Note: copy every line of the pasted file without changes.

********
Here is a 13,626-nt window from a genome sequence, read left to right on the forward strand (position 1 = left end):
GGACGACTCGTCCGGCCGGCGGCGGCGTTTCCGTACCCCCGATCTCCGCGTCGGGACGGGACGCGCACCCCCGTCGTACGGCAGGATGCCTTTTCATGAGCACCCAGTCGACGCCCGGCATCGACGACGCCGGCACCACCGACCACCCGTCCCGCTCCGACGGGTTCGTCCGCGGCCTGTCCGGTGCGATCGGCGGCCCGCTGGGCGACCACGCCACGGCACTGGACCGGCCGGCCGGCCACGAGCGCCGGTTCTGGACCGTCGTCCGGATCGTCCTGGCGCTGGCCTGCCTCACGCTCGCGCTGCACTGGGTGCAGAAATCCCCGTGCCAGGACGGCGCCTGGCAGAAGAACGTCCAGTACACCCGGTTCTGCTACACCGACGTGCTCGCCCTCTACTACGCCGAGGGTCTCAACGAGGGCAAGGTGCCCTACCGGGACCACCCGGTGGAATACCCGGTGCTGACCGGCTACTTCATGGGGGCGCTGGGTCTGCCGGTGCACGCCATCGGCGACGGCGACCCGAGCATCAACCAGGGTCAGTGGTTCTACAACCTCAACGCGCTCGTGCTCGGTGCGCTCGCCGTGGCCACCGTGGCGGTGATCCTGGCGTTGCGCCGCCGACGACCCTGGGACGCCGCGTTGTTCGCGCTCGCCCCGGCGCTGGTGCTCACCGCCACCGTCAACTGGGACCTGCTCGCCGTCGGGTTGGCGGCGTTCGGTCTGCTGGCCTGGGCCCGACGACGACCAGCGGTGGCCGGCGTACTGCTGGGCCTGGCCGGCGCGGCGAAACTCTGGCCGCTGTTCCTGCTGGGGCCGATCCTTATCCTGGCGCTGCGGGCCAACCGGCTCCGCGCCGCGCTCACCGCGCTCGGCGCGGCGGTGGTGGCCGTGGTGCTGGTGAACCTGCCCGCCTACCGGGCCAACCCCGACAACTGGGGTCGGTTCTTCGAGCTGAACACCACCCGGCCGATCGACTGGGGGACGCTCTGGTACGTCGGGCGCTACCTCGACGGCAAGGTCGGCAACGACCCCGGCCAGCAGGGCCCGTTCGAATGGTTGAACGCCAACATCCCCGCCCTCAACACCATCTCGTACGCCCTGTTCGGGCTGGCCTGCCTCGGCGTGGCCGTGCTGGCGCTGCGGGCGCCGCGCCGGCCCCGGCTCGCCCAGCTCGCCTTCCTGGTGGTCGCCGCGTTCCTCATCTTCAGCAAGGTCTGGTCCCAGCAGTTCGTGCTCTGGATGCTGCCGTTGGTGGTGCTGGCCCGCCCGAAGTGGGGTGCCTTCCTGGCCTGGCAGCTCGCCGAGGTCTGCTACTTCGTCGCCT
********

Here is a 13,626-nt window from a genome sequence, read left to right on the forward strand (position 1 = left end):
GGACGACTCGTCCGGCCGGCGGCGGCGTTTCCGTACCCCCGATCTCCGCGTCGGGACGGGACGCGCACCCCCGTCGTACGGCAGGATGCCTTTTCATGAGCACCCAGTCGACGCCCGGCATCGACGACGCCGGCACCACCGACCACCCGTCCCGCTCCGACGGGTTCGTCCGCGGCCTGTCCGGTGCGATCGGCGGCCCGCTGGGCGACCACGCCACGGCACTGGACCGGCCGGCCGGCCACGAGCGCCGGTTCTGGACCGTCGTCCGGATCGTCCTGGCGCTGGCCTGCCTCACGCTCGCGCTGCACTGGGTGCAGAAATCCCCGTGCCAGGACGGCGCCTGGCAGAAGAACGTCCAGTACACCCGGTTCTGCTACACCGACGTGCTCGCCCTCTACTACGCCGAGGGTCTCAACGAGGGCAAGGTGCCCTACCGGGACCACCCGGTGGAATACCCGGTGCTGACCGGCTACTTCATGGGGGCGCTGGGTCTGCCGGTGCACGCCATCGGCGACGGCGACCCGAGCATCAACCAGGGTCAGTGGTTCTACAACCTCAACGCGCTCGTGCTCGGTGCGCTCGCCGTGGCCACCGTGGCGGTGATCCTGGCGTTGCGCCGCCGACGACCCTGGGACGCCGCGTTGTTCGCGCTCGCCCCGGCGCTGGTGCTCACCGCCACCGTCAACTGGGACCTGCTCGCCGTCGGGTTGGCGGCGTTCGGTCTGCTGGCCTGGGCCCGACGACGACCAGCGGTGGCCGGCGTACTGCTGGGCCTGGCCGGCGCGGCGAAACTCTGGCCGCTGTTCCTGCTGGGGCCGATCCTTATCCTGGCGCTGCGGGCCAACCGGCTCCGCGCCGCGCTCACCGCGCTCGGCGCGGCGGTGGTGGCCGTGGTGCTGGTGAACCTGCCCGCCTACCGGGCCAACCCCGACAACTGGGGTCGGTTCTTCGAGCTGAACACCACCCGGCCGATCGACTGGGGGACGCTCTGGTACGTCGGGCGCTACCTCGACGGCAAGGTCGGCAACGACCCCGGCCAGCAGGGCCCGTTCGAATGGTTGAACGCCAACATCCCCGCCCTCAACACCATCTCGTACGCCCTGTTCGGGCTGGCCTGCCTCGGCGTGGCCGTGCTGGCGCTGCGGGCGCCGCGCCGGCCCCGGCTCGCCCAGCTCGCCTTCCTGGTGGTCGCCGCGTTCCTCATCTTCAGCAAGGTCTGGTCCCAGCAGTTCGTGCTCTGGATGCTGCCGTTGGTGGTGCTGGCCCGCCCGAAGTGGGGTGCCTTCCTGGCCTGGCAGCTCGCCGAGGTCTGCTACTTCGTCGCCT